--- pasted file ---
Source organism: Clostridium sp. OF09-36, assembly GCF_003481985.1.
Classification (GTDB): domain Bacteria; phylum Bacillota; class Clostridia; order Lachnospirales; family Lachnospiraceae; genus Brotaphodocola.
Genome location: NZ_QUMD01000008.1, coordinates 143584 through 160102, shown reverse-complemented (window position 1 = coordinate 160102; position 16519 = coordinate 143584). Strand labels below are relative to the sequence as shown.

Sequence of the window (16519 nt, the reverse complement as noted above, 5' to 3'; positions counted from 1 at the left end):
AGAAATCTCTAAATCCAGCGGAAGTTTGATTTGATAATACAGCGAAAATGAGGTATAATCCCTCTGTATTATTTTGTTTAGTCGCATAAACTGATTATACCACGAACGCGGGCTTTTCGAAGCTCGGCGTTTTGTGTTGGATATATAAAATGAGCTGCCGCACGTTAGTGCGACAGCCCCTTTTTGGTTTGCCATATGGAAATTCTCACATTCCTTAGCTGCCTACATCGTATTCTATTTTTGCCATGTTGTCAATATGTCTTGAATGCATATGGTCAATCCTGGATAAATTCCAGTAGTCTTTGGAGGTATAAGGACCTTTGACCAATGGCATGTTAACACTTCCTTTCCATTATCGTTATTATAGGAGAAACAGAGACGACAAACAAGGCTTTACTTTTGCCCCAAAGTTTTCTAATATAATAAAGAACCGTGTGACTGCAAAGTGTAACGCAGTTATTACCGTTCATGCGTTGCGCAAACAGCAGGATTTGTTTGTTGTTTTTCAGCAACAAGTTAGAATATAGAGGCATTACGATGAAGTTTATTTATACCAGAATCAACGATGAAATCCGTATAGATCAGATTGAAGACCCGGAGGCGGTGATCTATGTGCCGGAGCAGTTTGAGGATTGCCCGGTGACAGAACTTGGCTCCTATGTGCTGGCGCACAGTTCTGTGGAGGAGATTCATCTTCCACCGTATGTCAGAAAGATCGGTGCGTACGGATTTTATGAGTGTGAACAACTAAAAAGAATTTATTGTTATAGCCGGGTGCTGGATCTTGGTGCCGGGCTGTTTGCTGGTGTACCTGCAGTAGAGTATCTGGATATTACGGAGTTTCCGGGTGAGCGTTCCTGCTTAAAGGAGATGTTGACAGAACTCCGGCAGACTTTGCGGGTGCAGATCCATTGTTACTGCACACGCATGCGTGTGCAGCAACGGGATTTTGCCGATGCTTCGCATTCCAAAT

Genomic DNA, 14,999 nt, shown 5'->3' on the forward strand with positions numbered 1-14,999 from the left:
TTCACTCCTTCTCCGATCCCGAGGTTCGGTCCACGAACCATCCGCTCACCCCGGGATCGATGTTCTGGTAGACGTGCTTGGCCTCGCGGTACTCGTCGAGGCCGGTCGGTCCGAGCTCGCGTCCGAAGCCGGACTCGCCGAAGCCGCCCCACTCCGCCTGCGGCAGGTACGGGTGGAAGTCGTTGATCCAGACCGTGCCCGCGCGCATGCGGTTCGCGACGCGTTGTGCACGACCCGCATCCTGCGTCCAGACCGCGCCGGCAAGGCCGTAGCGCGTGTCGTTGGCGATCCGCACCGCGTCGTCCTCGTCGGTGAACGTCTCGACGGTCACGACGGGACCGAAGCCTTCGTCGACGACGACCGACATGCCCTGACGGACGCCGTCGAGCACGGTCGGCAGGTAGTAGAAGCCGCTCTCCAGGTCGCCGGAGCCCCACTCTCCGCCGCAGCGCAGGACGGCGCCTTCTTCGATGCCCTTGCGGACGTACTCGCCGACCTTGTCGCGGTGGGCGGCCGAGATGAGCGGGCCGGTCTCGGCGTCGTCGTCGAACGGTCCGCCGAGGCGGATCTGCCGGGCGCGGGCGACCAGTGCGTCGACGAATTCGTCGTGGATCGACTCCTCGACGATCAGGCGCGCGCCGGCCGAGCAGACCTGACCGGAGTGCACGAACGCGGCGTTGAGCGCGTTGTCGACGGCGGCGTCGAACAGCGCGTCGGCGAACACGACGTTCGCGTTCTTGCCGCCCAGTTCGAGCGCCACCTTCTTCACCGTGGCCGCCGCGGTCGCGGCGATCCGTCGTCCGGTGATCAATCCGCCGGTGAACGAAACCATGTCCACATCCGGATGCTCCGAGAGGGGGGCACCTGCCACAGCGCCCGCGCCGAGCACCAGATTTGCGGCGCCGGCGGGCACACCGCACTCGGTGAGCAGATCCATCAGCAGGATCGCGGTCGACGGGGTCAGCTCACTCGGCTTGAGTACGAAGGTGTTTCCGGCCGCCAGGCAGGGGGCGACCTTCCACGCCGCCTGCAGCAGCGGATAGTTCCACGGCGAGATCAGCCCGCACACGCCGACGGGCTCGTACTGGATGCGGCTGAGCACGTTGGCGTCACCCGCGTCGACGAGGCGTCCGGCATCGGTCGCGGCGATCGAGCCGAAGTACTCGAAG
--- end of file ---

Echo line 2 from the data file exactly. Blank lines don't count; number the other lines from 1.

Classification (GTDB): domain Bacteria; phylum Bacillota; class Clostridia; order Lachnospirales; family Lachnospiraceae; genus Brotaphodocola.